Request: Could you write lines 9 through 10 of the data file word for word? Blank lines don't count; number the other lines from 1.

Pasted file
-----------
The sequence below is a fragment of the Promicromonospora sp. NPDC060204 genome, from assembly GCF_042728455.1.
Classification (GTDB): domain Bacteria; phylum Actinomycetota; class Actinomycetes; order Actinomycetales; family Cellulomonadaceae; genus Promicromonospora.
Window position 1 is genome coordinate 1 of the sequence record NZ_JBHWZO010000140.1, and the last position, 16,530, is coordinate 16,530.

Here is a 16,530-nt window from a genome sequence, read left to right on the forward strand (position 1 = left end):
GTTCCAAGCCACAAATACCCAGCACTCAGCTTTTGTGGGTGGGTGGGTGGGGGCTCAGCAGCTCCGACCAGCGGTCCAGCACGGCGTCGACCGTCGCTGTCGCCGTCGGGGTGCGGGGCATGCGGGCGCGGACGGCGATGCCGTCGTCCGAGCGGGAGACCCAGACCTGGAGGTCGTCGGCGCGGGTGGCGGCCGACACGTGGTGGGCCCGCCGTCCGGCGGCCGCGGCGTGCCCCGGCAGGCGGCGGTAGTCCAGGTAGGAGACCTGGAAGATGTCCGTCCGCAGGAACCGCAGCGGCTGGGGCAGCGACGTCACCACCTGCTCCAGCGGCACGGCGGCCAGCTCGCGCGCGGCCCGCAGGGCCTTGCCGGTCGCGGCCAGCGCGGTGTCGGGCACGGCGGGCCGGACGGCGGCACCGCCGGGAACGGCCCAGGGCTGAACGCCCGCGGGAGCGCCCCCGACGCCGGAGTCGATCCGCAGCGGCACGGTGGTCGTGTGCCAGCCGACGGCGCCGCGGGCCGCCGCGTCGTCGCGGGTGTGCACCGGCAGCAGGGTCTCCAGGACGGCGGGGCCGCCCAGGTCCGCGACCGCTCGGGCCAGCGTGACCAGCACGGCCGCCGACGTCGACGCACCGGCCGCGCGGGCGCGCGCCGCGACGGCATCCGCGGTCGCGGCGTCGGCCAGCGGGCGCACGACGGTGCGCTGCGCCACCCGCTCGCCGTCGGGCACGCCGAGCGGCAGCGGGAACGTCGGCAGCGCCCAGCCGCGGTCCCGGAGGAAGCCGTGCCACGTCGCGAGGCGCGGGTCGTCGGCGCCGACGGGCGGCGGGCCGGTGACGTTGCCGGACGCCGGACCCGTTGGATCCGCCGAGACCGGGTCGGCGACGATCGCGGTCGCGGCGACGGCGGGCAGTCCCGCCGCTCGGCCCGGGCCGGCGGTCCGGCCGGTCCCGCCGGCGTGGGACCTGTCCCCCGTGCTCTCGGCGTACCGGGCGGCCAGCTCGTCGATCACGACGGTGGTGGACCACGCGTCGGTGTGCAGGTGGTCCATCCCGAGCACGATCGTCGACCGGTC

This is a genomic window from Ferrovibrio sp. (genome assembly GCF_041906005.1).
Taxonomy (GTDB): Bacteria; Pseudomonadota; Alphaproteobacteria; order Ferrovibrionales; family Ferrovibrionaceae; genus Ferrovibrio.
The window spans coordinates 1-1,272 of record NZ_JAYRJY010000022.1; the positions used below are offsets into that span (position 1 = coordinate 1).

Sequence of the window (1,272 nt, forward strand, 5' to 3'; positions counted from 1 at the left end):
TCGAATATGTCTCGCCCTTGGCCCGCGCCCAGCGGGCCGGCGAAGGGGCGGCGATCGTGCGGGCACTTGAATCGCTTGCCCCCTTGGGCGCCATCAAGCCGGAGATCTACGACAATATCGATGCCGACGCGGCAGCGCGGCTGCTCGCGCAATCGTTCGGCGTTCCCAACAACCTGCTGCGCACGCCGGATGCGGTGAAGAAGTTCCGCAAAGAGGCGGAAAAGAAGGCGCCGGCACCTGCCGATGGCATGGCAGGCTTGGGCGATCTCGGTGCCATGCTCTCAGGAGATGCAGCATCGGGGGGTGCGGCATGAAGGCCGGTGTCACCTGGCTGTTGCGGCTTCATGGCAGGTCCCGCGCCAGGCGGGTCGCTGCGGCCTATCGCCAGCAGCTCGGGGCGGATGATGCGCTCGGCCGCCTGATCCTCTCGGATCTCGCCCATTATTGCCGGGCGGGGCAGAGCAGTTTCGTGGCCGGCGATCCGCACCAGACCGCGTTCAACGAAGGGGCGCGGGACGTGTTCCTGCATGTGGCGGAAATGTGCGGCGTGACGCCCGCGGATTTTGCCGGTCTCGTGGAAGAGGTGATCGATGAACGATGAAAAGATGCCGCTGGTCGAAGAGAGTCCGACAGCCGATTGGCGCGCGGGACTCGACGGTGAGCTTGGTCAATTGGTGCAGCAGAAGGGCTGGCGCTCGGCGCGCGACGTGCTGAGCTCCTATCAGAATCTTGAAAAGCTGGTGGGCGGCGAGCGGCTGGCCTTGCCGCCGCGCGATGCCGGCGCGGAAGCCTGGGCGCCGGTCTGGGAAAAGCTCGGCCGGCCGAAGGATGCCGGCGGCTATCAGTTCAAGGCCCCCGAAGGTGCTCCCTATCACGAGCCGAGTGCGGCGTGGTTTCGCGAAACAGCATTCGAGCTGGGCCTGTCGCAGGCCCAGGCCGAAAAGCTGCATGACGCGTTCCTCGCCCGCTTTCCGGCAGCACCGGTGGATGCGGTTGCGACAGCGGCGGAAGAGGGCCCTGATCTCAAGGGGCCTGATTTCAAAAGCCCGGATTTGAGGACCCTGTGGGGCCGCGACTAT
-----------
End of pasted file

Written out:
Sequence of the window (1,272 nt, forward strand, 5' to 3'; positions counted from 1 at the left end):
TCGAATATGTCTCGCCCTTGGCCCGCGCCCAGCGGGCCGGCGAAGGGGCGGCGATCGTGCGGGCACTTGAATCGCTTGCCCCCTTGGGCGCCATCAAGCCGGAGATCTACGACAATATCGATGCCGACGCGGCAGCGCGGCTGCTCGCGCAATCGTTCGGCGTTCCCAACAACCTGCTGCGCACGCCGGATGCGGTGAAGAAGTTCCGCAAAGAGGCGGAAAAGAAGGCGCCGGCACCTGCCGATGGCATGGCAGGCTTGGGCGATCTCGGTGCCATGCTCTCAGGAGATGCAGCATCGGGGGGTGCGGCATGAAGGCCGGTGTCACCTGGCTGTTGCGGCTTCATGGCAGGTCCCGCGCCAGGCGGGTCGCTGCGGCCTATCGCCAGCAGCTCGGGGCGGATGATGCGCTCGGCCGCCTGATCCTCTCGGATCTCGCCCATTATTGCCGGGCGGGGCAGAGCAGTTTCGTGGCCGGCGATCCGCACCAGACCGCGTTCAACGAAGGGGCGCGGGACGTGTTCCTGCATGTGGCGGAAATGTGCGGCGTGACGCCCGCGGATTTTGCCGGTCTCGTGGAAGAGGTGATCGATGAACGATGAAAAGATGCCGCTGGTCGAAGAGAGTCCGACAGCCGATTGGCGCGCGGGACTCGACGGTGAGCTTGGTCAATTGGTGCAGCAGAAGGGCTGGCGCTCGGCGCGCGACGTGCTGAGCTCCTATCAGAATCTTGAAAAGCTGGTGGGCGGCGAGCGGCTGGCCTTGCCGCCGCGCGATGCCGGCGCGGAAGCCTGGGCGCCGGTCTGGGAAAAGCTCGGCCGGCCGAAGGATGCCGGCGGCTATCAGTTCAAGGCCCCCGAAGGTGCTCCCTATCACGAGCCGAGTGCGGCGTGGTTTCGCGAAACAGCATTCGAGCTGGGCCTGTCGCAGGCCCAGGCCGAAAAGCTGCATGACGCGTTCCTCGCCCGCTTTCCGGCAGCACCGGTGGATGCGGTTGCGACAGCGGCGGAAGAGGGCCCTGATCTCAAGGGGCCTGATTTCAAAAGCCCGGATTTGAGGACCCTGTGGGGCCGCGACTAT